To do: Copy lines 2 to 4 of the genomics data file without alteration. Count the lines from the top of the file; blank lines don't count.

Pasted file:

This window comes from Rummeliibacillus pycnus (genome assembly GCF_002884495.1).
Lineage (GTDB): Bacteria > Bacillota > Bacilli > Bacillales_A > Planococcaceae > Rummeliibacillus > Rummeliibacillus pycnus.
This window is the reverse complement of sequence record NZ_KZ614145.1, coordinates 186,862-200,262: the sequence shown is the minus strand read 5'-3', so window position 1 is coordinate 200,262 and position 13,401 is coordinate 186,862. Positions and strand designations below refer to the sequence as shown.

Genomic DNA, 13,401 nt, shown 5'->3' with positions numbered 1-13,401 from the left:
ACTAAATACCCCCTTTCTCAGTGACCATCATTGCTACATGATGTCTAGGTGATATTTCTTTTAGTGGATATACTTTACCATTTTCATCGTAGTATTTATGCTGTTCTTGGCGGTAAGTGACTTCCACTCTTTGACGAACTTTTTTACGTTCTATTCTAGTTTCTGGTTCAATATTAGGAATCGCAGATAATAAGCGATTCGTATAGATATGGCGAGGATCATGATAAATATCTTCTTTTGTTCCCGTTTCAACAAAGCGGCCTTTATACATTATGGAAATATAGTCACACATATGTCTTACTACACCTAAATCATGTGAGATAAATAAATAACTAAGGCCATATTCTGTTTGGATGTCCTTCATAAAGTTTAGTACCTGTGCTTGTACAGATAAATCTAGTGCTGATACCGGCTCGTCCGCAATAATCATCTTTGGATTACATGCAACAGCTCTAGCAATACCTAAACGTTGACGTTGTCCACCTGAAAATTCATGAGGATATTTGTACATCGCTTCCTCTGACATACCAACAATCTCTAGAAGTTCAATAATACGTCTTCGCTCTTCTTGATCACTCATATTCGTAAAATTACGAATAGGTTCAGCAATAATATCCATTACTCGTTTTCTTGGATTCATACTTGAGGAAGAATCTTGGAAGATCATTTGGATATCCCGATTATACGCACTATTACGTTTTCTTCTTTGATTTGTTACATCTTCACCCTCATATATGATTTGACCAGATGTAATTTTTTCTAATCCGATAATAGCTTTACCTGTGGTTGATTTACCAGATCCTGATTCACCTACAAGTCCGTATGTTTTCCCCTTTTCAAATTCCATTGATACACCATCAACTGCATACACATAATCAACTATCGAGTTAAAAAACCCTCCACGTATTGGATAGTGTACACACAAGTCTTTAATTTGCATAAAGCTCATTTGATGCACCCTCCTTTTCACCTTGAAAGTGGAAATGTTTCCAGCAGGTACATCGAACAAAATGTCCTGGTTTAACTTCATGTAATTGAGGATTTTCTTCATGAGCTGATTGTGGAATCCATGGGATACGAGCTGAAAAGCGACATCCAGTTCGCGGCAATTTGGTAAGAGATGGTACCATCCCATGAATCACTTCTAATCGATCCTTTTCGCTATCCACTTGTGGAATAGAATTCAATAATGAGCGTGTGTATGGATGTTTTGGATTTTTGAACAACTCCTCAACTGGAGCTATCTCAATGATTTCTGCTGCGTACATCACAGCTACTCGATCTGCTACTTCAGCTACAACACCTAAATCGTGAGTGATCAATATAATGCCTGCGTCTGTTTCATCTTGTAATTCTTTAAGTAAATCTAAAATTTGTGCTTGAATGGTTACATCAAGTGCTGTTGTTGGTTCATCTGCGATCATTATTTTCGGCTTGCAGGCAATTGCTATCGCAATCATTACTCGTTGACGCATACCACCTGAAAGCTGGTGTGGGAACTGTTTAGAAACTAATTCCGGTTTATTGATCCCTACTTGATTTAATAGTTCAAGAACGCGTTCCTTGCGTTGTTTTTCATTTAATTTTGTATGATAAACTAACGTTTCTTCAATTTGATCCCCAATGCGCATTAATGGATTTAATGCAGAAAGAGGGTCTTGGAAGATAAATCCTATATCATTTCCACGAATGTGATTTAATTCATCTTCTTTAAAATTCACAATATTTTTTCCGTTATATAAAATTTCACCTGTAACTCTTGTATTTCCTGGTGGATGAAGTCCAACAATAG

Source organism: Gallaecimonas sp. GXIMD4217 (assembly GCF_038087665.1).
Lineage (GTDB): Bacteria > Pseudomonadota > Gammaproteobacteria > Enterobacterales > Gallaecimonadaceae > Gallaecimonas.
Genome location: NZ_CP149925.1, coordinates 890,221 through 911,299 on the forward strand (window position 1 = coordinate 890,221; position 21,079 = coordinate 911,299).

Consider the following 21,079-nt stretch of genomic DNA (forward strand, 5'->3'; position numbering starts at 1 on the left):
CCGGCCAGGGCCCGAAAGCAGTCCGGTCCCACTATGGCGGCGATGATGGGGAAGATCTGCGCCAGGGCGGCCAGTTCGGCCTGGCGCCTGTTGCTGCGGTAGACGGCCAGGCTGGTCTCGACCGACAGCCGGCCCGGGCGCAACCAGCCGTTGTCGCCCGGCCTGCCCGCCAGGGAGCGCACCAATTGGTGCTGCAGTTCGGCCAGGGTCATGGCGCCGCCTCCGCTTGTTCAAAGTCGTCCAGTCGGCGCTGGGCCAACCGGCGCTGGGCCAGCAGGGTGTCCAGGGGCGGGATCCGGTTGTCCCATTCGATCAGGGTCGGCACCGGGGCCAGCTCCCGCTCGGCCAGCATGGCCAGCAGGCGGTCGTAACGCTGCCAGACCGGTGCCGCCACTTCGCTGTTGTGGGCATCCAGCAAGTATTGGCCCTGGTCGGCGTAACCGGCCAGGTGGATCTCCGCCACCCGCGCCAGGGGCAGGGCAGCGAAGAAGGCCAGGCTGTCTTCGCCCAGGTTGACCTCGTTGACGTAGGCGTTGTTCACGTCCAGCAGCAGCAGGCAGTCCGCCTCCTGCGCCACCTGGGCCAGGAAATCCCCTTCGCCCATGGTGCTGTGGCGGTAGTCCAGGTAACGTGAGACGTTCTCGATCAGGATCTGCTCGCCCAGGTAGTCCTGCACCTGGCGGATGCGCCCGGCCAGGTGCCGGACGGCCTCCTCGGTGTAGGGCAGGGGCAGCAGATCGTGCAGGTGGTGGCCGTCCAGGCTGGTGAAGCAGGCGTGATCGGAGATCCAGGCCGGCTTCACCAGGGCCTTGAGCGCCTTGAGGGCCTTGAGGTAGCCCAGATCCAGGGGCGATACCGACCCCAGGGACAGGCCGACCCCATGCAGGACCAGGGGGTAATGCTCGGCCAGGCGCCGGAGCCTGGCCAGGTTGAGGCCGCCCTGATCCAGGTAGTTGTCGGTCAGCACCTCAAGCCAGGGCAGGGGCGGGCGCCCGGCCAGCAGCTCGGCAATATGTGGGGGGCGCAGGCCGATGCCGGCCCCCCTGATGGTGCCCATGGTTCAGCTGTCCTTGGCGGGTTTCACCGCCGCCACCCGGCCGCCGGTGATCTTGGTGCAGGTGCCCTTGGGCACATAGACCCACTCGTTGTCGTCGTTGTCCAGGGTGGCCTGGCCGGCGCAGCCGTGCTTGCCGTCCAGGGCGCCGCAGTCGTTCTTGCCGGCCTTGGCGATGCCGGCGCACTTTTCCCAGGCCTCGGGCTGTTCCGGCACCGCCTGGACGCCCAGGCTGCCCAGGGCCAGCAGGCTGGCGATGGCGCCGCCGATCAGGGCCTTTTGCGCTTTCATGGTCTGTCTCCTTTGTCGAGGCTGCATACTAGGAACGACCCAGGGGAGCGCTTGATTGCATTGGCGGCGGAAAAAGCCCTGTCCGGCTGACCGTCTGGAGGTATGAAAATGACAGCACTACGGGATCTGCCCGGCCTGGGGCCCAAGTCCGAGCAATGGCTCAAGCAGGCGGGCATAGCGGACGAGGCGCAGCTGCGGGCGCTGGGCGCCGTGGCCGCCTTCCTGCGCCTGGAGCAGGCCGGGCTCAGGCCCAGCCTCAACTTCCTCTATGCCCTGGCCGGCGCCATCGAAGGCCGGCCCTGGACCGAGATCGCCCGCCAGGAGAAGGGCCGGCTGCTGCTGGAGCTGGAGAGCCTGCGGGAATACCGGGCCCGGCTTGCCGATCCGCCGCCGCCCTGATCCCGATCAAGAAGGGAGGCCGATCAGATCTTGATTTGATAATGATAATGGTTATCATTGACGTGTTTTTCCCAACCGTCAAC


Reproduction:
Lineage (GTDB): Bacteria > Bacillota > Bacilli > Bacillales_A > Planococcaceae > Rummeliibacillus > Rummeliibacillus pycnus.
This window is the reverse complement of sequence record NZ_KZ614145.1, coordinates 186,862-200,262: the sequence shown is the minus strand read 5'-3', so window position 1 is coordinate 200,262 and position 13,401 is coordinate 186,862. Positions and strand designations below refer to the sequence as shown.

Genomic DNA, 13,401 nt, shown 5'->3' with positions numbered 1-13,401 from the left: